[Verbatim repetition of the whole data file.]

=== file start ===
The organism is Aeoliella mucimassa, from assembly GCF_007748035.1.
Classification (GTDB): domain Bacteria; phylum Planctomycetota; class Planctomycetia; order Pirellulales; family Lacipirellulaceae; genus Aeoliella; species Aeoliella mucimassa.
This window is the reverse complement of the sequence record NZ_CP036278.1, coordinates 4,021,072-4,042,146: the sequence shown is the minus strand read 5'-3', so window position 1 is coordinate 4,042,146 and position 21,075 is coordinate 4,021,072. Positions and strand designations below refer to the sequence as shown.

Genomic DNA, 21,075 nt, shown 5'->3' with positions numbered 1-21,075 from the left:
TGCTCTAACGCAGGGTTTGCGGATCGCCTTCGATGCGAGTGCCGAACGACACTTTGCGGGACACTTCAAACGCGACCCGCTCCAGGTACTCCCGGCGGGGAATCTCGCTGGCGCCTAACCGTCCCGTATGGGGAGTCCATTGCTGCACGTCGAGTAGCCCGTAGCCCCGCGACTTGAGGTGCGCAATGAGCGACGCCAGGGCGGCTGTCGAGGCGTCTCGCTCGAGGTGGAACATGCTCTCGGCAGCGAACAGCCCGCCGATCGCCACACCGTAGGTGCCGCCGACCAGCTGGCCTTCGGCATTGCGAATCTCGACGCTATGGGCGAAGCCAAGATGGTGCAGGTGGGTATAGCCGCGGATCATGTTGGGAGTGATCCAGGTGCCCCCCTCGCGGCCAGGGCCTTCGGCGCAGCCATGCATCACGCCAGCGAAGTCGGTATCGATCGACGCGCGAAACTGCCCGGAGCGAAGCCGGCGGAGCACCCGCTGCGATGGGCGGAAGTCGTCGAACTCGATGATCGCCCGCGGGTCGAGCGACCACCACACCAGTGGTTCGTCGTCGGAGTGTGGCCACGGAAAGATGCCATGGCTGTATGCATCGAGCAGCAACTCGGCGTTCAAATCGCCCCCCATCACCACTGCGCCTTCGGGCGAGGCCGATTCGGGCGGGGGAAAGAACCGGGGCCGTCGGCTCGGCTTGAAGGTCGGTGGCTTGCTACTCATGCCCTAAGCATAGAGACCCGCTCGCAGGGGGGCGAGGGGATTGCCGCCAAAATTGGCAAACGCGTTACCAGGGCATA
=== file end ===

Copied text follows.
The organism is Aeoliella mucimassa, from assembly GCF_007748035.1.
Classification (GTDB): domain Bacteria; phylum Planctomycetota; class Planctomycetia; order Pirellulales; family Lacipirellulaceae; genus Aeoliella; species Aeoliella mucimassa.
This window is the reverse complement of the sequence record NZ_CP036278.1, coordinates 4,021,072-4,042,146: the sequence shown is the minus strand read 5'-3', so window position 1 is coordinate 4,042,146 and position 21,075 is coordinate 4,021,072. Positions and strand designations below refer to the sequence as shown.

Genomic DNA, 21,075 nt, shown 5'->3' with positions numbered 1-21,075 from the left:
TGCTCTAACGCAGGGTTTGCGGATCGCCTTCGATGCGAGTGCCGAACGACACTTTGCGGGACACTTCAAACGCGACCCGCTCCAGGTACTCCCGGCGGGGAATCTCGCTGGCGCCTAACCGTCCCGTATGGGGAGTCCATTGCTGCACGTCGAGTAGCCCGTAGCCCCGCGACTTGAGGTGCGCAATGAGCGACGCCAGGGCGGCTGTCGAGGCGTCTCGCTCGAGGTGGAACATGCTCTCGGCAGCGAACAGCCCGCCGATCGCCACACCGTAGGTGCCGCCGACCAGCTGGCCTTCGGCATTGCGAATCTCGACGCTATGGGCGAAGCCAAGATGGTGCAGGTGGGTATAGCCGCGGATCATGTTGGGAGTGATCCAGGTGCCCCCCTCGCGGCCAGGGCCTTCGGCGCAGCCATGCATCACGCCAGCGAAGTCGGTATCGATCGACGCGCGAAACTGCCCGGAGCGAAGCCGGCGGAGCACCCGCTGCGATGGGCGGAAGTCGTCGAACTCGATGATCGCCCGCGGGTCGAGCGACCACCACACCAGTGGTTCGTCGTCGGAGTGTGGCCACGGAAAGATGCCATGGCTGTATGCATCGAGCAGCAACTCGGCGTTCAAATCGCCCCCCATCACCACTGCGCCTTCGGGCGAGGCCGATTCGGGCGGGGGAAAGAACCGGGGCCGTCGGCTCGGCTTGAAGGTCGGTGGCTTGCTACTCATGCCCTAAGCATAGAGACCCGCTCGCAGGGGGGCGAGGGGATTGCCGCCAAAATTGGCAAACGCGTTACCAGGGCATA